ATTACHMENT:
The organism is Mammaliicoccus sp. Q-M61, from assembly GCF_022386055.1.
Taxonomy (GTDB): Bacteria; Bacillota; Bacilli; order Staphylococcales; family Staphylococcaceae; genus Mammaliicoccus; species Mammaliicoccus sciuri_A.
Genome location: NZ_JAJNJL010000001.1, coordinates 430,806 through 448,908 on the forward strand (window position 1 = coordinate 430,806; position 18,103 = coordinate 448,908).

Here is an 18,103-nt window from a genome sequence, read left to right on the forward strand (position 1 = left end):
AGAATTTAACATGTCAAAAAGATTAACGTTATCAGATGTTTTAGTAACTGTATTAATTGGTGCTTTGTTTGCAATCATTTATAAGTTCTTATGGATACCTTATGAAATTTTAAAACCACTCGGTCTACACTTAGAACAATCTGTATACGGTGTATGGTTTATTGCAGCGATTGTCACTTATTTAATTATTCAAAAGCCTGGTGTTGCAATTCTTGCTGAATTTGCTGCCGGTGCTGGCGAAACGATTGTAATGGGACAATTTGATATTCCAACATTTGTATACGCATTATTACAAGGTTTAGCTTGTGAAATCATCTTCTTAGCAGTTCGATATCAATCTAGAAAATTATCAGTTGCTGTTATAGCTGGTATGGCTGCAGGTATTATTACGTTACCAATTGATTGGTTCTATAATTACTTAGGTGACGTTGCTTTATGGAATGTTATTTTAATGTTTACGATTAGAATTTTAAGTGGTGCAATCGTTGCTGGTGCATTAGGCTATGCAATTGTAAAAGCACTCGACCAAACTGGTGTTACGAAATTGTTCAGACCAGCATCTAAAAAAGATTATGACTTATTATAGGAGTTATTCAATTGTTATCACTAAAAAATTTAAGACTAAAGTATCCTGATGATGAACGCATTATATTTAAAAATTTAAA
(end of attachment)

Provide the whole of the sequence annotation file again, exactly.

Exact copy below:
The organism is Mammaliicoccus sp. Q-M61, from assembly GCF_022386055.1.
Taxonomy (GTDB): Bacteria; Bacillota; Bacilli; order Staphylococcales; family Staphylococcaceae; genus Mammaliicoccus; species Mammaliicoccus sciuri_A.
Genome location: NZ_JAJNJL010000001.1, coordinates 430,806 through 448,908 on the forward strand (window position 1 = coordinate 430,806; position 18,103 = coordinate 448,908).

Here is an 18,103-nt window from a genome sequence, read left to right on the forward strand (position 1 = left end):
AGAATTTAACATGTCAAAAAGATTAACGTTATCAGATGTTTTAGTAACTGTATTAATTGGTGCTTTGTTTGCAATCATTTATAAGTTCTTATGGATACCTTATGAAATTTTAAAACCACTCGGTCTACACTTAGAACAATCTGTATACGGTGTATGGTTTATTGCAGCGATTGTCACTTATTTAATTATTCAAAAGCCTGGTGTTGCAATTCTTGCTGAATTTGCTGCCGGTGCTGGCGAAACGATTGTAATGGGACAATTTGATATTCCAACATTTGTATACGCATTATTACAAGGTTTAGCTTGTGAAATCATCTTCTTAGCAGTTCGATATCAATCTAGAAAATTATCAGTTGCTGTTATAGCTGGTATGGCTGCAGGTATTATTACGTTACCAATTGATTGGTTCTATAATTACTTAGGTGACGTTGCTTTATGGAATGTTATTTTAATGTTTACGATTAGAATTTTAAGTGGTGCAATCGTTGCTGGTGCATTAGGCTATGCAATTGTAAAAGCACTCGACCAAACTGGTGTTACGAAATTGTTCAGACCAGCATCTAAAAAAGATTATGACTTATTATAGGAGTTATTCAATTGTTATCACTAAAAAATTTAAGACTAAAGTATCCTGATGATGAACGCATTATATTTAAAAATTTAAA